QUOTE: The Kottayam Raja shortly after this gave in his adhesion to the Chief’s project. But jealousies were rife and the others all held aloof. The French too had professed their willingness to strike in, but when the Chief visited Mahe on 31st March to arrange the matter, the French, much to the disgust of the country powers, backed out of it. The negotiations for a combination did not make much progress under such circumstances. END OF QUOTE.


QUOTE:

the Chief set himself to the still more difficult task of trying to form a combination of the petty country chieftains against the Canarese. END OF QUOTE


It was not easy at all to unite the small-time kingdoms of the subcontinent. Each one of them were insecure about the others’ intentions. Moreover, each relationship of others were viewed with envy and terror.


As to the French, they had the history of going back on their word. That is mainly due to the fact that their language had feudal features. So, they could very easily get emotionally distracted when the indicant word-levels shifted.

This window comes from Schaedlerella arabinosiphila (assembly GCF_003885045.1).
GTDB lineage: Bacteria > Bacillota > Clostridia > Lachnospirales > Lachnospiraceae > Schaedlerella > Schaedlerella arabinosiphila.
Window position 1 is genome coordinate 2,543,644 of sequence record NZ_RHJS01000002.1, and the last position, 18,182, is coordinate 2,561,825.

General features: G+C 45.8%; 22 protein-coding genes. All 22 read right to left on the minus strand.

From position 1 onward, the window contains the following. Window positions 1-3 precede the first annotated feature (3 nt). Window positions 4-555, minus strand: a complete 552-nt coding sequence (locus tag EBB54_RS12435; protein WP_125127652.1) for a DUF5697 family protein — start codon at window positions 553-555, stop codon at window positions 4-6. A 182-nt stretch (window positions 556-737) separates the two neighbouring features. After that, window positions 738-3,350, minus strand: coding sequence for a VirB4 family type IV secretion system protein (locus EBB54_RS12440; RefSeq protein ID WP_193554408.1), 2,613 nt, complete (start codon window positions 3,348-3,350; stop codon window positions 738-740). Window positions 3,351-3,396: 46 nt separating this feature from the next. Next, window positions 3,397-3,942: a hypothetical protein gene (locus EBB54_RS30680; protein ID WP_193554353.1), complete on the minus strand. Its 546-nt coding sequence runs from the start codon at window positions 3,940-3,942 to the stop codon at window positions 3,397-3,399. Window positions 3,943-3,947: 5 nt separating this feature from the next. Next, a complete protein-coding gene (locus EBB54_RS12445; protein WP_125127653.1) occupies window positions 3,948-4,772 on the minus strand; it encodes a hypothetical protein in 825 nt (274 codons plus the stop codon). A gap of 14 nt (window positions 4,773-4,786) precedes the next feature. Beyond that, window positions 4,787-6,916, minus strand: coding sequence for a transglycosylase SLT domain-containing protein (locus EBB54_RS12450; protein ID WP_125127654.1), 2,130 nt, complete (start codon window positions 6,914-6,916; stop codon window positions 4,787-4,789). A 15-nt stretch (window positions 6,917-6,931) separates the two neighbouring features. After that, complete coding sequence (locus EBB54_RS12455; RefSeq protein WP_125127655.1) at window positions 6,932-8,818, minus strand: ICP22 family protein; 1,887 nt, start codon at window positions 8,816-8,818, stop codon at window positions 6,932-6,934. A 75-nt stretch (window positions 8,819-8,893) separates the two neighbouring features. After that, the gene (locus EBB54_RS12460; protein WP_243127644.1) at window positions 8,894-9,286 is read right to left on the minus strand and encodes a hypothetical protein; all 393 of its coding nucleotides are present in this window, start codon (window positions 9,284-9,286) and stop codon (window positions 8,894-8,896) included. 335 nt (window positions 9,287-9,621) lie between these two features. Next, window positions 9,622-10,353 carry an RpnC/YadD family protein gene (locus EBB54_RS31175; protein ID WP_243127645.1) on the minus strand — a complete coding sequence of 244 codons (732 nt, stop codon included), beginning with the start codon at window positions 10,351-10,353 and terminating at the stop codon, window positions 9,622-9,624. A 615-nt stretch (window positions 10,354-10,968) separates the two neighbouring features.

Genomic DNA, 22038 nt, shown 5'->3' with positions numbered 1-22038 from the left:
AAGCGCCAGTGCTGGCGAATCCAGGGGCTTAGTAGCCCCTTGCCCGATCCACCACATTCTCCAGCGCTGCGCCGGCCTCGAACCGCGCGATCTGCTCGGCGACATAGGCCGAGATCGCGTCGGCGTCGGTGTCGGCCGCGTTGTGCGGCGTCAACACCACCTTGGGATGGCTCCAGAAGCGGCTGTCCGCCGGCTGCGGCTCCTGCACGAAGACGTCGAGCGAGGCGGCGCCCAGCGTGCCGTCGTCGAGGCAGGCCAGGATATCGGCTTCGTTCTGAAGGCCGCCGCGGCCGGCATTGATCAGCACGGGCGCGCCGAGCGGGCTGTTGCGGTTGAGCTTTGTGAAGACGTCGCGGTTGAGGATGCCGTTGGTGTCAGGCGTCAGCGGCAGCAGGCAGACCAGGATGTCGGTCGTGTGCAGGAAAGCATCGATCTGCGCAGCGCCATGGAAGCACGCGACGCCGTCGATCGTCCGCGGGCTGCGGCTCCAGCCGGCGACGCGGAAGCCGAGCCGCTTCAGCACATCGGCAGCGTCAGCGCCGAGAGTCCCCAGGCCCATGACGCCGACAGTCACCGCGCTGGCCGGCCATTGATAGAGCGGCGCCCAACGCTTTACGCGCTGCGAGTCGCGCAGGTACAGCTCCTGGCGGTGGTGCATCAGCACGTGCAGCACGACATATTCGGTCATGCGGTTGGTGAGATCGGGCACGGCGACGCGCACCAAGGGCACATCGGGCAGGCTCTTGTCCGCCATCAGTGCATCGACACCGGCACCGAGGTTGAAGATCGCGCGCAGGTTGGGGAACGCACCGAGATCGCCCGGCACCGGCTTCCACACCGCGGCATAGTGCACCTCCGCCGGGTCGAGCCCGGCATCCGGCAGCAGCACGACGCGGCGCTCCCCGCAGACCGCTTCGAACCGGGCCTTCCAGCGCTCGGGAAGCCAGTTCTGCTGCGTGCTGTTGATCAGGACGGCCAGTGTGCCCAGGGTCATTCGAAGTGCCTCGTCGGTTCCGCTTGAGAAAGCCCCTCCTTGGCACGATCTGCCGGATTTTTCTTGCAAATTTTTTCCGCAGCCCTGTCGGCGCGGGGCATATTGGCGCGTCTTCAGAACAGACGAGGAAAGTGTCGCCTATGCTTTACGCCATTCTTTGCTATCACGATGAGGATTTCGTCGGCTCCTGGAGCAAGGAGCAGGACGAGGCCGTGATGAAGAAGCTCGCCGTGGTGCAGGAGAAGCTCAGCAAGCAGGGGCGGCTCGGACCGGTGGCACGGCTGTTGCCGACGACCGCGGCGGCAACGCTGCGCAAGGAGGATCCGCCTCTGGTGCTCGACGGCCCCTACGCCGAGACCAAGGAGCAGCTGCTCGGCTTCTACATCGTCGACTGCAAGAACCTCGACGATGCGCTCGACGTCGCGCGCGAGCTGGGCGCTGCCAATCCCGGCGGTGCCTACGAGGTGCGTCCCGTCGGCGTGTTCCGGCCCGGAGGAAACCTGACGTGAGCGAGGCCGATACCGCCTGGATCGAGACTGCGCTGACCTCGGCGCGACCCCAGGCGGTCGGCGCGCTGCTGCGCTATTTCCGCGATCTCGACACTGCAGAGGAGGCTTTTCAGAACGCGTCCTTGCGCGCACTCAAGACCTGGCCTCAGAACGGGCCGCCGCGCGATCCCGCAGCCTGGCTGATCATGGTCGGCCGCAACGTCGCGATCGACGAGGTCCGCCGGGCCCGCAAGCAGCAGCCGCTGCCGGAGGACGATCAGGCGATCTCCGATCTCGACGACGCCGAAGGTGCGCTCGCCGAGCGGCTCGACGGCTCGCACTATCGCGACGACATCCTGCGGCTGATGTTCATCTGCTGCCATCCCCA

See these words of King Marthanda Varma about his opinion of the French QUOTE from Travancore State Manual:

QUOTE: In the next year the Rajah of Travancore wrote to the King of Colastria ‘advising him not to put any confidence in the French, but to assist the English as much as he could’. END OF QUOTE.


QUOTE: 6 soldiers and 1 sepoy were killed, 13 soldiers and 12 sepoys were wounded END OF QUOTE.


Here an item which the modern Indian patriot would find as ‘racist’ would be there. It is ‘racism’ which the sepoys of the English Company did not feel. However the modern India who has improved much beyond the wildest dreams of this people of yore of this subcontinent will find the word ‘Sepoy’ totally unwelcome. For, the English or British soldiers are mentioned as soldiers, while the natives of the subcontinent soldiers are mentioned as Shipai.


Actually the problem is not in the word Shipai, but in what the Shipai represents. If the English soldiers of those time are mentioned as Shipais, and the subcontinent soldiers of those times are mentioned as Soldiers, the word Shipai would have more stature. And the word ‘soldier’ would have been seen as a ‘pejorative’ now.


QUOTE: 1st January 1738 the Chief received a peremptory order from him to proceed forthwith to the camp to talk of important matters, whereupon the diary records the following remarks : “The Board naturally remark the haughtiness of the precited Ragonatt and how base is his disposition. END OF QUOTE.